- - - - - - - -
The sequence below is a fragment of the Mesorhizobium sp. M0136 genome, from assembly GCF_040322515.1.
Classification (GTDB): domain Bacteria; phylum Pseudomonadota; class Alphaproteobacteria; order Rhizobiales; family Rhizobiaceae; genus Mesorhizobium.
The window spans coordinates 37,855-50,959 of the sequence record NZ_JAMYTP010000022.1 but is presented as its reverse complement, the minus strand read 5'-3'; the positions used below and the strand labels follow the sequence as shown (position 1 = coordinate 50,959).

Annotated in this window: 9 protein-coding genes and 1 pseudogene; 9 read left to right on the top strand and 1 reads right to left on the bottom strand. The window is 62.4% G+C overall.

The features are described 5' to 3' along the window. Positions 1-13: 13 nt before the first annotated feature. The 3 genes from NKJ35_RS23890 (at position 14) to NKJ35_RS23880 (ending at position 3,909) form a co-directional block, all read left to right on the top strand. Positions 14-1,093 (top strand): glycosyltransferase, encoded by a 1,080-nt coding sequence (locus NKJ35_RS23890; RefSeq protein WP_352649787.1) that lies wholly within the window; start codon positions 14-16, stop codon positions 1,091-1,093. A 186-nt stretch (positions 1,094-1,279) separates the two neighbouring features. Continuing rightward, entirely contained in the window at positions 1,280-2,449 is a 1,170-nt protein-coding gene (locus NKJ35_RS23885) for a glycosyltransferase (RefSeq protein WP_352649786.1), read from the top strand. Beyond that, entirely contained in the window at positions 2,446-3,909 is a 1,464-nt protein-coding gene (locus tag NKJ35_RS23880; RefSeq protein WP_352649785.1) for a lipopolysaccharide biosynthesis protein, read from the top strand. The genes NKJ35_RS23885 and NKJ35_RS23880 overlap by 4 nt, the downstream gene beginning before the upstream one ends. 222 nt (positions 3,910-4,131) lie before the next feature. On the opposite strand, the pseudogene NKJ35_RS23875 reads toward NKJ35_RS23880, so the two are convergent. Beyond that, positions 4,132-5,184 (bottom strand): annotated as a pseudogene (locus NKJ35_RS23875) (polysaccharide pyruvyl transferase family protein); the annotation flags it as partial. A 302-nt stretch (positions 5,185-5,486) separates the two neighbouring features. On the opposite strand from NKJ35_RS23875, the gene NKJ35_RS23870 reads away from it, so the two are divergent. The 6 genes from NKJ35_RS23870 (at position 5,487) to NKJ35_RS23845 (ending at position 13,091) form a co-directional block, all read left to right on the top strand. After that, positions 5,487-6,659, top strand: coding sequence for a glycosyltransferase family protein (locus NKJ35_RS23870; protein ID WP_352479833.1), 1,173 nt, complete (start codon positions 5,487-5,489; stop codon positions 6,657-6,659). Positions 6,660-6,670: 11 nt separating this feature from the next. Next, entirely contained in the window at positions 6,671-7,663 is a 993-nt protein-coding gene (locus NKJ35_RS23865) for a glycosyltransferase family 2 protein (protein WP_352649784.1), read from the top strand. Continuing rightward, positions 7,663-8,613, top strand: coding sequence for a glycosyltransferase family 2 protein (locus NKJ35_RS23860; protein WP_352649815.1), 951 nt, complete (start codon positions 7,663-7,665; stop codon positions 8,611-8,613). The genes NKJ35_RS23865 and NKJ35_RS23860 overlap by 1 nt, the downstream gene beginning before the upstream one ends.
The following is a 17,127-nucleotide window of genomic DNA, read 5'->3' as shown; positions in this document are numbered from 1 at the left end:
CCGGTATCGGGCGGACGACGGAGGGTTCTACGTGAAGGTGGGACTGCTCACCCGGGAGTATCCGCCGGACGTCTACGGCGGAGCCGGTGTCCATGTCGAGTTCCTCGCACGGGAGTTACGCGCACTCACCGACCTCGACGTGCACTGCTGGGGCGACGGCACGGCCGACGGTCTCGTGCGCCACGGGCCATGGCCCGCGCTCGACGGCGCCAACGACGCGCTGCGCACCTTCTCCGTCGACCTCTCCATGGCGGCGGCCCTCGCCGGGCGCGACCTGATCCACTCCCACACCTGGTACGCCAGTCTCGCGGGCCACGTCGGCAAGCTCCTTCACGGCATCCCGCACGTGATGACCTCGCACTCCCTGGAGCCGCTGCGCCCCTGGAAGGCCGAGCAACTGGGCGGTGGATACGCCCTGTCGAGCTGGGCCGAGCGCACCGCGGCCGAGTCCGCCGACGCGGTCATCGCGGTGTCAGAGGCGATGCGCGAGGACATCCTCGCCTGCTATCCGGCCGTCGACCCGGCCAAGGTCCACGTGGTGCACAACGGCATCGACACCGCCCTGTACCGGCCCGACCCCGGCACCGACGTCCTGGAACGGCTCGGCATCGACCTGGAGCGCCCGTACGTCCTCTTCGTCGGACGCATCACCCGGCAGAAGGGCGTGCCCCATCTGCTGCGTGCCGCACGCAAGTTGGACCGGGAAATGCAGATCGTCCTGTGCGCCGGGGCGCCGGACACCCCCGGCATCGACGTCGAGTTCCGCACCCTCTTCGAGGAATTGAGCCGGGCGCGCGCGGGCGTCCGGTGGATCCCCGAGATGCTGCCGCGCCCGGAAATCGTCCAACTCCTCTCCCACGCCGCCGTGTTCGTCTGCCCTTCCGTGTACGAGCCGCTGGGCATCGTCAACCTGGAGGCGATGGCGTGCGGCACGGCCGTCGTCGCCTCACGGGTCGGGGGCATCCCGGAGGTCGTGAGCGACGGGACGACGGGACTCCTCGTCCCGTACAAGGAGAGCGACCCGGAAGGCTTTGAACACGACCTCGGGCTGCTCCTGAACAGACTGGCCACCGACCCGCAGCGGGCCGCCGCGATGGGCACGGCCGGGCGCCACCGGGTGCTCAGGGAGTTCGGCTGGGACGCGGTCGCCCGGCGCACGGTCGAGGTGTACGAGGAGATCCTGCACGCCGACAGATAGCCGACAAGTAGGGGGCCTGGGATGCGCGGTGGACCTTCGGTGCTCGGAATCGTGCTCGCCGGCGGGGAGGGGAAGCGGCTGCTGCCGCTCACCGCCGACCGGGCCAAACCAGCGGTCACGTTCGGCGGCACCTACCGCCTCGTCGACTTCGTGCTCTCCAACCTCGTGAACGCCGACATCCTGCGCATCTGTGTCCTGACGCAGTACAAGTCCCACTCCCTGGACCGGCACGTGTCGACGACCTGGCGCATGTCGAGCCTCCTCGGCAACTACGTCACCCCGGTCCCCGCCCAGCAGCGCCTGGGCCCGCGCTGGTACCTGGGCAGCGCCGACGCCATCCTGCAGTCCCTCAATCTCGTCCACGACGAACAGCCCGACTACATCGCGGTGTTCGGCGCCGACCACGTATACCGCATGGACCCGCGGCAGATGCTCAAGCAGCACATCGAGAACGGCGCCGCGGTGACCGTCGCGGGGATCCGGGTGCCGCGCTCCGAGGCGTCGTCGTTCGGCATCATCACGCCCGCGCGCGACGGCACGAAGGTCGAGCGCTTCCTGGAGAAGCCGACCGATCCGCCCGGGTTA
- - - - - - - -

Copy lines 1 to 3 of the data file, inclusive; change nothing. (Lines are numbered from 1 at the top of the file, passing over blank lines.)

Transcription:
The sequence below is a fragment of the Mesorhizobium sp. M0136 genome, from assembly GCF_040322515.1.
Classification (GTDB): domain Bacteria; phylum Pseudomonadota; class Alphaproteobacteria; order Rhizobiales; family Rhizobiaceae; genus Mesorhizobium.
The window spans coordinates 37,855-50,959 of the sequence record NZ_JAMYTP010000022.1 but is presented as its reverse complement, the minus strand read 5'-3'; the positions used below and the strand labels follow the sequence as shown (position 1 = coordinate 50,959).